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Tabata: What it really means

What is Tabata and how is it different from high intensity interval training

High intensity interval training (HIIT) has been having a “moment” for the last few years. Chalk it up to the fact that the workouts have been found to be as effective as longer routines, decrease your appetite, and increase your afterburn (which is basically the hat trick of the fitness world).

But lately, practically everywhere you get your sweat on, from barre to boot camp, instructors are throwing around one particular term related to HIIT: Tabata. As in, “Have a sip of water now, we’re going to do Tabata sprints.”

So while you might suspect something intense is about to happen, it might help to clarify just what Tabata really means.

Tabata is much more specific version of a HIIT workout (it’s like the vegan child in a family of vegetarians). The method is based on serious scientific research. In the mid ’90s, Izumi Tabata, a professor at Ritsumeikan University in Kyoto, Japan, led a study proving that exactly four minutes of really intense intervals is just as effective as hours of lighter, more moderate training. It was dubbed the “Tabata Protocol,” or the shorter, “Tabata.”

We spoke to PJ Stahl, Tabata program director and co-owner of Lock Box LA, to find out what a Tabata workout really looks like (and how to tell if your instructor is using the term correctly). Here are four things to know in order to master the method.

PJ Stalh tabata
PJ Stahl works directly with Professor Tabata to ensure the continued efficacy of the method. (Photo: Tabata)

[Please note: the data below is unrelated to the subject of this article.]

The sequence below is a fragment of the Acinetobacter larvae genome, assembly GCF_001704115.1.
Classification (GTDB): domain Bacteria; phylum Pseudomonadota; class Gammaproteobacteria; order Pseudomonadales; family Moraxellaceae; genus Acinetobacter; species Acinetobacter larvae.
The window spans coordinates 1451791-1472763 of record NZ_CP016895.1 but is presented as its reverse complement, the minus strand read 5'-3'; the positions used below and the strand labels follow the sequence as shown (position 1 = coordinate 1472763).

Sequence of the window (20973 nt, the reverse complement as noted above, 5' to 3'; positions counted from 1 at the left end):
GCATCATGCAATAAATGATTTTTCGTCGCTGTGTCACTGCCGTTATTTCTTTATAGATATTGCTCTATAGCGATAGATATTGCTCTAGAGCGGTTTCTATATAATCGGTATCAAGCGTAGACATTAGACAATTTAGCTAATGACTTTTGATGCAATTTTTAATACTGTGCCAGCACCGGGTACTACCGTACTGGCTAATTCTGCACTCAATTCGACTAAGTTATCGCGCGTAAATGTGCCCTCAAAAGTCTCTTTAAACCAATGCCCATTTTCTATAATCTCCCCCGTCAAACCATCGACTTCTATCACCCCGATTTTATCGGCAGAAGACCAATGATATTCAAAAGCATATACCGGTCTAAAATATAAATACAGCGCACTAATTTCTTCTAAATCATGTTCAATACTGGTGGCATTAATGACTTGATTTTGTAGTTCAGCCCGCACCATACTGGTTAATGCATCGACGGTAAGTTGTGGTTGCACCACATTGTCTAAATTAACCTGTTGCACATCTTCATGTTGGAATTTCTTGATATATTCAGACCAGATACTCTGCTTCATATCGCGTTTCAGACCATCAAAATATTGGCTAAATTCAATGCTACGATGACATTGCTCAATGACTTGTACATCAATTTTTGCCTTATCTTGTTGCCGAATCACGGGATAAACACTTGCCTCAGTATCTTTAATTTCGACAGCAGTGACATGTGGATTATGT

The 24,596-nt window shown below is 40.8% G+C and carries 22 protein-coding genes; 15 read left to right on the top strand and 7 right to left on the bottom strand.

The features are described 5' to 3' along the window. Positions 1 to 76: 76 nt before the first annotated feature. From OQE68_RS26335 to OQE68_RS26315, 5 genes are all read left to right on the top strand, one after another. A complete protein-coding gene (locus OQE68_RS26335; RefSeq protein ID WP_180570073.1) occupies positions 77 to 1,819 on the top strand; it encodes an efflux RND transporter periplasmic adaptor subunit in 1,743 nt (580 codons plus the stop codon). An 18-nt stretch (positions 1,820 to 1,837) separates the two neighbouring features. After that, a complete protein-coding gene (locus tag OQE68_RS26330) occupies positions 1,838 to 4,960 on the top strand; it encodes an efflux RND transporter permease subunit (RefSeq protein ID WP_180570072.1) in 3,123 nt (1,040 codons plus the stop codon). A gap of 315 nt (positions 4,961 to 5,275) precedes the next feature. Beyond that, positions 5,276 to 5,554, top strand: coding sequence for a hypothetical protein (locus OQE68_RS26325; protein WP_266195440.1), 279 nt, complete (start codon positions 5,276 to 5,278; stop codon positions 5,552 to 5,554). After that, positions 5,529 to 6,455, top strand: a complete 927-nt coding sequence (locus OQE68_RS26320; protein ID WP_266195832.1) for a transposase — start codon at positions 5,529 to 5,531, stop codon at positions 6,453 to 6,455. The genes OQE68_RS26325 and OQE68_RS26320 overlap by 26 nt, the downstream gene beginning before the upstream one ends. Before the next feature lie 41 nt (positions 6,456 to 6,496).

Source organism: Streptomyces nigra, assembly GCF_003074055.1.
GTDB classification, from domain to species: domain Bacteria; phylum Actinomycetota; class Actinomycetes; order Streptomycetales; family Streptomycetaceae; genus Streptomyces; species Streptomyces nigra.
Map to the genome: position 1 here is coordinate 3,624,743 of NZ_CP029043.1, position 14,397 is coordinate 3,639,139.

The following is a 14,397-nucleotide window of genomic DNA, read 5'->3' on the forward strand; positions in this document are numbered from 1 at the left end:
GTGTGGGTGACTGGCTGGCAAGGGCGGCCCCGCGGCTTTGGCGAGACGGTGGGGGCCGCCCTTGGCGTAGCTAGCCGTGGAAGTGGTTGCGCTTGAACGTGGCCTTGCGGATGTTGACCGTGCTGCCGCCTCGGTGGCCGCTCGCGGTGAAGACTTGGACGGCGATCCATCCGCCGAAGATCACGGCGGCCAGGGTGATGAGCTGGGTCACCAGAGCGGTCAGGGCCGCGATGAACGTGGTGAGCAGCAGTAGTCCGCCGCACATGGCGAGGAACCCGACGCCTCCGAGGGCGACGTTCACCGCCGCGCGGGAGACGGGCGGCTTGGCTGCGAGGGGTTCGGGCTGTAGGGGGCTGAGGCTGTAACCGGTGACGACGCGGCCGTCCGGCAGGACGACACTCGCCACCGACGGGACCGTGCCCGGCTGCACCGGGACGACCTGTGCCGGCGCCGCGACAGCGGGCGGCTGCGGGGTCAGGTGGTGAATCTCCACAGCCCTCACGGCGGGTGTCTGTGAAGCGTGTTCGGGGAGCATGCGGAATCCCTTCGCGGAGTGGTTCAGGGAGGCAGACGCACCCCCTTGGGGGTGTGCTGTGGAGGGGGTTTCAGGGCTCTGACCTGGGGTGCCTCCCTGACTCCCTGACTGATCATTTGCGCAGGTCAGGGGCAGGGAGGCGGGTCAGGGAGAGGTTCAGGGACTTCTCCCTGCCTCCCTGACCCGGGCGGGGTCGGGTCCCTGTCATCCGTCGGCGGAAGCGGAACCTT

1. The “Tabata” portion of your workout should be four minutes. The method revolves around doing one exercise (it could be squats, jumping jacks, lunges) for 20 seconds on—at super maximum intensity—and 10 seconds off. You do that eight times, for a total of four minutes, explains Stahl.

2. There should be a heart-rate revving warmup of 10 minutes. You want to increase your heart rate the way the participants in the Tabata study did, explains Stahl, which means completing a ten-minute warmup. In the workouts Stahl designs, including his new at-home workout DVD, he starts the sweat sesh with dynamic like lunges, high knees, or jumping jacks. “By the time you get to the Tabata portion, you’re prepared to push yourself harder,” Stahl says. (Side note: He likes to save core work for the “cool down.”)

3. It’s all about how hard you work during those 20 seconds. Just showing up isn’t enough. Tabata uses an intensity scale of 1 to 11, the idea being that in your 20 seconds on, you’re pushing yourself past ten (or, you know, as hard as humanly possible), in order to reap the workout’s benefits. That challenges your body to “break you through the aerobic and anaerobic threshold,” says Stahl. The Tabata protocol bases effectiveness on the heart rate you achieve working at your highest intensity.

4. So when is your Tabata workout not officially a Tabata workout? “When people say ‘I do Tabata,’ sometimes they mean they do 20 seconds on, 10 seconds off, and manipulate it into a workout they want to do—like four minutes of pushups and then four minutes of squats,” Stahl says. To be doing a legit Tabata workout, you have to be exhausting the same muscles over the course of your four minute session—which happens fast when you’re hitting that 11 on the intensity scale. —Molly Gallagher

For more information, visit

(Photos: Tabata)

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